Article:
Kernel .text mapped executable in usermode Prior to 3.0.2 the kernel .text was mapped in usermode as executable. This can be used for usermode ROP for bypassing ASLR, but SVCs/IPC are not usable by running kernel .text in usermode. Executing kernel .text in usermode 3.0.2 3.0.2 34c3 (December 28, 2017) qlutoo
Memory Controller not properly secured The Switch OS originally had the memory controller not set to be accessible only by the secure-world, which was problematic because insecure access can compromise the kernel.

This was fixed partially in 2.0.0 by blacklisting the memory controller from being mapped by user-processes, and was fixed entirely in 4.0.0 by making the memory controller TZ-only and making all kernel accesses go through smcReadWriteRegister.

With some way to access the memory controller MMIO, arbitrary kernel code execution. 4.0.0 4.0.0 January 2018 January 2018 SciresM, yellows8
Potential svcWaitForAddress thread use-after-free Between 4.0.0, where svcWaitForAddress was introduced, and 7.0.0, there was a second intrusive rbtree node in KThread for the WaitForAddress tree (the key being (address, priority), sorted lexicographically). Unlike the WaitProcessWideKeyAtomic tree, the kernel forgot to reinsert the WaitForAddress node when the thread's priority changed (priority inheritance and/or SetPriority), breaking the rbtree invariants; and since the kernel walks through the entire tree to remove intrusive nodes, you could cause threads to stay in the tree even after their deletion.

7.0.0 fixed the issue by using the same intrusive node for both trees. The thread/node knows which tree it is in, and the latter is correctly updated when thread priority changes.

It unluckily didn't look exploitable 7.0.0 7.0.0 July 2018 February 2019 TuxSH

FIRM-package System Modules

Flaws in this category pertain to any of the built-in system modules.

Summary Description Successful exploitation result Fixed in system version Last system version this flaw was checked for Timeframe this was discovered Public disclosure timeframe Discovered by
Service access control bypass (sm:h, smhax, probably other names) Prior to 3.0.1, the service manager (sm) built-in system module treats a user as though it has full permissions if the user creates a new "sm:" port session but bypasses initialization. This is due to the other sm commands skipping the service ACL check for Pids <= 7 (i.e. all kernel bundled modules) and that skipping the initialization command leaves the Pid field uninitialized.

In 3.0.1, sm returns error code 0x415 if Initialize has not been called yet.

Acquiring, registering, and unregistering arbitrary services 3.0.1 3.0.1 May 2017 August 17, 2017 Everyone
Overly permissive SPL service The concept behind the switch's Secure Monitor is that all cryptographic keydata is located in userspace, but stored as "access keys" encrypted with "keks" that never leave TrustZone. The spl ("security processor liaison"?) service serves as an interface between the rest of the system and the secure monitor. Prior to 4.0.0, spl exposed only a single service "spl:", which provided all TrustZone wrapper functions to all sysmodules with access to it. Thus anyone with access to the spl: service (via smhax or by pwning a sysmodule with access) could do crypto with any access keys they knew.

This was fixed in 4.0.0 by splitting spl: into spl:, spl:mig, spl:ssl, spl:es, and spl:fs.

Arbitrary spl: crypto with any access keys one knows. For example, one could use the SSL module's access keys to decrypt their console's SSL certificate private key without having to pwn the SSL sysmodule. 4.0.0 4.0.0 Summer 2017 (after smhax was discovered). December 23, 2017 Everyone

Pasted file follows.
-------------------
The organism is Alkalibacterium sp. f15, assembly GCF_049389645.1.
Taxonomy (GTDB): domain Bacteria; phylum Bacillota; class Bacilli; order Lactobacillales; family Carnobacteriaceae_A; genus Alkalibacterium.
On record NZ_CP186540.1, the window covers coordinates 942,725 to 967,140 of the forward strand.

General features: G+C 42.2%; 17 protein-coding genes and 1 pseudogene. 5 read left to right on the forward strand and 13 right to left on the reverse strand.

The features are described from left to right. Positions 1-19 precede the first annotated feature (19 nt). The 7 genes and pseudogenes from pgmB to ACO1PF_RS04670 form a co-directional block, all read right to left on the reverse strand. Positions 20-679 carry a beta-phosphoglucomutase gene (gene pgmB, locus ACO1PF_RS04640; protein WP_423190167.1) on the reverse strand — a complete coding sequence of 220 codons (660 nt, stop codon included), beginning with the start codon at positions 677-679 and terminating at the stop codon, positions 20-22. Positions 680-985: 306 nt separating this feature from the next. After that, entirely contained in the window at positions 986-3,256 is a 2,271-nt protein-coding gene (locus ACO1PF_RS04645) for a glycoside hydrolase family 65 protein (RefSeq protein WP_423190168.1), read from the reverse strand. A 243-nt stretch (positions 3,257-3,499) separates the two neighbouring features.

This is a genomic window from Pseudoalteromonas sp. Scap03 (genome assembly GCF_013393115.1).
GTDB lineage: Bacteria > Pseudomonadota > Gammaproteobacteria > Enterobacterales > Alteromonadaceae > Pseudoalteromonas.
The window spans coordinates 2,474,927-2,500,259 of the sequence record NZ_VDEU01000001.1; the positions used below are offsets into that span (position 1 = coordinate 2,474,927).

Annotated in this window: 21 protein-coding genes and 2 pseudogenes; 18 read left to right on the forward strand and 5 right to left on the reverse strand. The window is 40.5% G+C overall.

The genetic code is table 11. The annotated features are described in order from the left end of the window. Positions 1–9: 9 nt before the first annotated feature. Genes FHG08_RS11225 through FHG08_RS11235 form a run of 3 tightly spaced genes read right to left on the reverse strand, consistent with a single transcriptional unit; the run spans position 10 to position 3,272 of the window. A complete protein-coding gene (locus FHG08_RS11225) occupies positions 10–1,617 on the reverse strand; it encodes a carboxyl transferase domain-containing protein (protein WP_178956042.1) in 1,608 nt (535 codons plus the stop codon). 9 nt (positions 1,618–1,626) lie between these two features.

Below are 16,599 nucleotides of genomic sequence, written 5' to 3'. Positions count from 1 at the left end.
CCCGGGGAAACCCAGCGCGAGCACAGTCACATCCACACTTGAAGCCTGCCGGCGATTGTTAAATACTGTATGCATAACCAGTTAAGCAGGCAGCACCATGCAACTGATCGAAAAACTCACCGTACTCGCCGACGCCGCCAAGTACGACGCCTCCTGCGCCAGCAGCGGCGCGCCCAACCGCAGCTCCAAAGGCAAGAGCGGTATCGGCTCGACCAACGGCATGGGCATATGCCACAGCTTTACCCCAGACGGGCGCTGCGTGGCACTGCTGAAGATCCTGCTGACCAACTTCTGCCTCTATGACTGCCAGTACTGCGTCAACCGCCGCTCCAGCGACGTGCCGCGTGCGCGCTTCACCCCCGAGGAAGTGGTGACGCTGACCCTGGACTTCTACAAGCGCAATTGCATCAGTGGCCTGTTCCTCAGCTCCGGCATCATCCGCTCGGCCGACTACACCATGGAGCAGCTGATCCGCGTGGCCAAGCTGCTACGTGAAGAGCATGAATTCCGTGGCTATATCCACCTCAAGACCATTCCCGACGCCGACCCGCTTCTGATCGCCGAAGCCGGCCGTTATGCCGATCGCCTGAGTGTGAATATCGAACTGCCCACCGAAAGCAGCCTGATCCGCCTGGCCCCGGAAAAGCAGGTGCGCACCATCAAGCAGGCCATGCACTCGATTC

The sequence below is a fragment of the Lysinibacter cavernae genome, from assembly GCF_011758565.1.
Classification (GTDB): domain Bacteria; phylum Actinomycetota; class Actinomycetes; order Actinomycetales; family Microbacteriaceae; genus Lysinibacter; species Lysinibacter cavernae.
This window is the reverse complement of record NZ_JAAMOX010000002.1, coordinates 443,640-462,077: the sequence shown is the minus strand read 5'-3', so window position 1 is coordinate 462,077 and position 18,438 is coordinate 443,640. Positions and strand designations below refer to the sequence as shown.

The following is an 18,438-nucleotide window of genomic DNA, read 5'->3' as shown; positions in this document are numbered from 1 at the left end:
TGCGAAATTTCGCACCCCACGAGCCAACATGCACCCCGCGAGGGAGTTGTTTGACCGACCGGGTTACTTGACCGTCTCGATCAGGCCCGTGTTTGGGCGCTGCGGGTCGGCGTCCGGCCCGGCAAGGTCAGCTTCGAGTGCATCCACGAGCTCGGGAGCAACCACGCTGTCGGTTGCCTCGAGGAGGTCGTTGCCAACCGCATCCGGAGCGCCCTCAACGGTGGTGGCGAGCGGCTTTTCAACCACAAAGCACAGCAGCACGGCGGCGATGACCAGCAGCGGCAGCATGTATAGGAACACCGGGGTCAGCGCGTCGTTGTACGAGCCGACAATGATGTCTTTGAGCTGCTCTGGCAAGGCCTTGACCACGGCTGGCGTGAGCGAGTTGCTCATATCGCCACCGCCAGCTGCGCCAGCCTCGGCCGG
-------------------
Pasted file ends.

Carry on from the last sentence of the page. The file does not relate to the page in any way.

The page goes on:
Single session services not really single session Several "critical" services (like fsp-ldr, fsp-pr, sm:m, etc) are meant to only ever hold a single session with a specific sysmodule. However, when a sysmodule dies, all its service session handles are released -- and thus killing the holder of a single session handle would allow one (via sm:hax etc) to get access to that service.

This was fixed in 4.0.0 by adding a semaphore to these critical single-session services, so that even if one gets access to them an error code will be returned when attempting to use any of their commands.

With some way to access these services and kill their session holders (like expLDR): dumping sysmodule code, arbitrary service access, elevated filesystem permissions, etc. 4.0.0 4.0.0 May/June 2017 (basically immediately after smhax was discovered) December 30, 2017 Everyone
nspwn fsp-ldr command 0 "MountCode" takes in a Content Path (retrieved from NCM by Loader), and returns an IFileSystem for the resulting ExeFS. These content paths, are normally NCAs, but MountCode also supports a number of other formats, including ".nsp" -- which is just a PFS0.

When a path ending in ".nsp" is parsed by MountCode, the PFS0 is treated as a raw ExeFS. Because there is no NCA header, the ACID signatures are not validated -- and because there are no other signatures in a PFS0, this results in no signature checking happening at all.

The actual .nsp handling is eventually done by {content mounting function} called by MountCode and other FS commands.

Thus, by placing an ExeFS (NSOs + "main.npdm") and setting one's desired title ID to "@Sdcard:/some_title.nsp" or "@User:/some_title.nsp" etc one can launch arbitrary unsigned code, with arbitrary unsigned NPDMs.

This appears to have been fixed by only allowing .nsp when the input fstype==7 for the internal content-mounting function, returning 0x2EE202 otherwise.

With access to "lr": Arbitrary code execution with full system privileges. 5.0.0 5.0.0 Late 2017 April 23, 2018 Everyone
Single null-byte stack overflow in Loader ContentPath parsing Previously, loader content path parsing looked like this, where path_from_lr was up to 0x300 bytes and not necessarily null-terminated:
 char nca_path[0x300] = {0};
 strcat(nca_path, path_from_lr);
 for (int i = 0; nca_path[i]; i++) {
     if (nca_path[i] == '\\') { nca_path[i] = '/'); }

Thus, a content path of the maximum length (0x300 bytes) would result in strcat writing a NULL terminator past the end of the nca_path buffer.